Practical tips for Veg picnics and hikes.
In this hassled, harried world, in which every waking moment seems to be accounted for, it’s important to carve out special rituals for ourselves. One of my favorite ways to slow down and enjoy the warm season is to seek out wonderful places to take a delectable picnic and combine it with a hike or a swim. Most often, it’s with family in tow, and sometimes we join forces with a group of friends with children about the same age as our two sons.
Use your imagination and local natural resources to find spots for pleasurable outdoor eating; you need only decide what activity you’d like to do in tandem with picnicking. A hike at a nature preserve is sure to whet the appetite; for families, an ideal spot for a casual picnic with little ones is a community park, combined with a visit to a great playground. For a romantic picnic for two, have your outdoor meal with an outdoor concert. When heat is at its peak, nothing appeals more than a picnic at a beach. To get off the beaten path, try public historic homes, botanical gardens, or arboretums. Buddhist monasteries offer a serene, meditative picnic experience. Call ahead to find out the picnic policies of a particular place if you have any doubts.
A scenic locale adds much to a picnic; the experience is transformed from merely eating lunch outdoors into a refreshing lift for the spirit and senses.
As a longtime picnic aficionado, I’ve developed some tried and true picnic tips over the years:
- When planning a meal to be taken on a hike, think of the food as parallel to the experience itself: simple, healthy, and unpretentious. The food should be easy to serve and should taste good at room temperature. I’ve developed a sort of formula for these portable meals: they almost invariably feature a good bread with a tasty spread that’s packed separately, two or three hearty salads, a dessert, fresh fruit or fruit salad, and beverages. Marinated salads have great staying power, as do dishes that are well-seasoned and contain fresh herbs.
- If the picnic is to be carried for some distance before it is eaten, the provisions can be divided among two or more hikers to carry. A logical division would be for one person to carry the main part of the meal, and another, the dessert, fruit, and beverages.
- Pack almost everything into shallow plastic storage containers. That way, after the meal is eaten, the containers can nest into one another for compact storage. Don’t forget paper plates (or lightweight plastic that can be washed and used again), plastic utensils (including a spreading knife or two), and napkins.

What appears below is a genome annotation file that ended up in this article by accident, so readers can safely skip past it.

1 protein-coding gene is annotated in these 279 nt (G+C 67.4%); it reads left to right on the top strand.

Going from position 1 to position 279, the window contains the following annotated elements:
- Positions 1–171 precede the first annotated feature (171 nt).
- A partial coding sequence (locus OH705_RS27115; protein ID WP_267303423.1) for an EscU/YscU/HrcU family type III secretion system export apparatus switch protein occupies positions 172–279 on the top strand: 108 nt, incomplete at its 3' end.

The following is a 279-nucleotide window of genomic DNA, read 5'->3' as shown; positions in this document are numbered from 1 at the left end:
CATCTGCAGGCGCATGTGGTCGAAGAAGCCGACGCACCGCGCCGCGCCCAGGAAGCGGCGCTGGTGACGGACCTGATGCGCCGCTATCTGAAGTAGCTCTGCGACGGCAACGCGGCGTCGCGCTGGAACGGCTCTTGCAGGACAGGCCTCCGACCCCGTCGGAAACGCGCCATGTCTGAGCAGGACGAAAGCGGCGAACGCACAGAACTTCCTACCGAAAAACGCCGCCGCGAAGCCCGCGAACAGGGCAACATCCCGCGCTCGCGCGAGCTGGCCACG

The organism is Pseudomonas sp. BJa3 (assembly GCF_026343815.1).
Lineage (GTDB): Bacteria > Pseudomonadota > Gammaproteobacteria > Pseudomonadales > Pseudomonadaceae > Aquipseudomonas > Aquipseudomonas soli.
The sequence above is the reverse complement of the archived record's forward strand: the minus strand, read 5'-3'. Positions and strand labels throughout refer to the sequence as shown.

- Wash fresh fruit and pack it into containers so it won’t be squashed by the other food. Include small, juicy fruits that need not be cut ahead of time, and thus stay fresh longer-plums, nectarines, cherries, strawberries. As summer fruits wane, your choices can segue into grapes, small apples, and pears. Opt for organic fruit as often as possible.
- If you plan to include dessert, avoid gooey treats and rich pastries. Sturdy cookies such as oatmeal-raisin or fig bars are always welcome; “blondies” and freshly baked fruit muffins are nice, too.
- Common sense dictates that everything you bring in to a hiking area has to be carried out with you. Many ecologically sensitive areas do not have designated picnic areas, so do bring a plastic bag for carrying your plates and other refuse from your meal back in your knapsack, to dispose of appropriately after you leave.
- Though lugging a lot of liquid is weighty, bring plenty of beverages. Everyone seems thirstier than usual when eating outdoors. I like to bring juices or juice spritzers in lightweight recyclable plastic bottles. Of course, filtered water is always welcome. Put your beverages in the freezer for 15 to 20 minutes before you leave for your picnic (or freeze not-quite-full bottles overnight and fill to the top with water just before leaving), to ensure that they will stay nice and cold for a while.
- While wicker baskets are romantic, and perhaps appropriate for cozy picnics for two, knapsacks are more practical for hiking picnics, and coolers are more appropriate for beach or lake picnics. By Nava Atlas
Written by: Nava Atlas from The Vegetarian Resource Group